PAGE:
Outside Toronto’s core, a market gone ‘haywire’.
Tuesday Nov 16th, 2021
Talk of rising interest rates may create a spurt of buying in the real estate market as buyers rush to get in ahead of rate hikes. But rich prices across most of the country – combined with higher rates – may lead to a cooler market in 2022.
Jordan Pal, real estate agent with Kroll Real Estate Ltd., still sees buyers leaving Toronto but he has seen a shift in their motives. The lack of affordability in the city is pushing people out to the suburbs, he says, rather than an urge to get away from human interaction during the pandemic. “I don’t think it’s the same trend of people trying to get away out of fear of this virus.”
In 2020, many people left the core as they sought to get away from condo towers with crowded elevators and a lack of outdoor space. Some homeowners wanted to trade cramped downtown lots for a larger spread and a pool in the 905 region.
Some city dwellers are still looking for more space as they continue to work from home or their family expands. Hamilton to the west, Durham Region to the east, and Vaughan and Markham to the north have seen some of the largest price swings, Mr. Pal says. “The suburbs are an absolute fortune.”
According to the Toronto Regional Real Estate Board, the price of a detached house in the 905 area code jumped to $1,459,803 in October to mark a 29.7-per-cent increase from the same month last year. In the more central 416 area code, the average price of a detached house was $1,748,979 last month. That marks a 21.2-per-cent rise from October 2020.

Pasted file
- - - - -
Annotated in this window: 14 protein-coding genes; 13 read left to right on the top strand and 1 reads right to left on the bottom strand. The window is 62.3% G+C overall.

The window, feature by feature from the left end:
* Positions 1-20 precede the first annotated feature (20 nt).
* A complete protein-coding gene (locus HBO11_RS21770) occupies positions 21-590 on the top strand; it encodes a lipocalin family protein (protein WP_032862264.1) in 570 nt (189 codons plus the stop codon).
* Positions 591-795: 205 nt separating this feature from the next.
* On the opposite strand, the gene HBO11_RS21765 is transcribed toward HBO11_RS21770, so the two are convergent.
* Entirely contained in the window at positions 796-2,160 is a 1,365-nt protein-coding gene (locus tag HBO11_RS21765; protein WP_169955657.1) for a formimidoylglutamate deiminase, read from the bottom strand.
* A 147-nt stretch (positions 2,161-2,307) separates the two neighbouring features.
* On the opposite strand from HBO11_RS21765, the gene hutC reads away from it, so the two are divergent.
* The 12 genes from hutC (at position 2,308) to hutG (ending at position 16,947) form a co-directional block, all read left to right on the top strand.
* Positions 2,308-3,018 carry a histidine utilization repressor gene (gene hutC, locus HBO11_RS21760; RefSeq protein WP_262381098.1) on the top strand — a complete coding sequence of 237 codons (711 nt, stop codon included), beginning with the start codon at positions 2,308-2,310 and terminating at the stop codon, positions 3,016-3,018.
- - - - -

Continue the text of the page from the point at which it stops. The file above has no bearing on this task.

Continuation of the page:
Craig Wright, chief economist at Royal Bank of Canada, is predicting continued strength in housing demand for the foreseeable future, but he expects prices to flatten in the second half of 2022. Wright points out that household savings rates swelled to historic levels during the pandemic: today Canadians have approximately $280 billion sitting in bank accounts. The federal government’s immigration targets will put additional pressure on the demand for housing, he adds. Affordability will remain a challenge as rising real estate prices and interest rates coincide with declining income gains when sizeable government programs are rolled back, says the economist, who forecasts the Bank of Canada’s key overnight rates will be 50 basis points higher by the end of 2022. Mr. Wright cautions that RBC sees a small risk of a larger move by the central bank. “If it were to happen, it will significantly hit affordability and the housing market.”
But he adds that RBC’s base case scenario is for the housing market to cool, not collapse. Affordability has been on the minds of Mr. Pal’s clients. He recently worked with a buyer who purchased a house in Hamilton. “If you want to talk about bidding wars, that’s where they are. It’s just a frenzy to buy into those old, post-war neighborhoods.”
In Toronto, the action is strong but not frenzied, Mr. Pal says. Many agents still use the strategy of setting a low asking price and holding back offers until a scheduled date and time. “It is a strategy that works – it is a lot better than listing it high and letting it sit,” he says.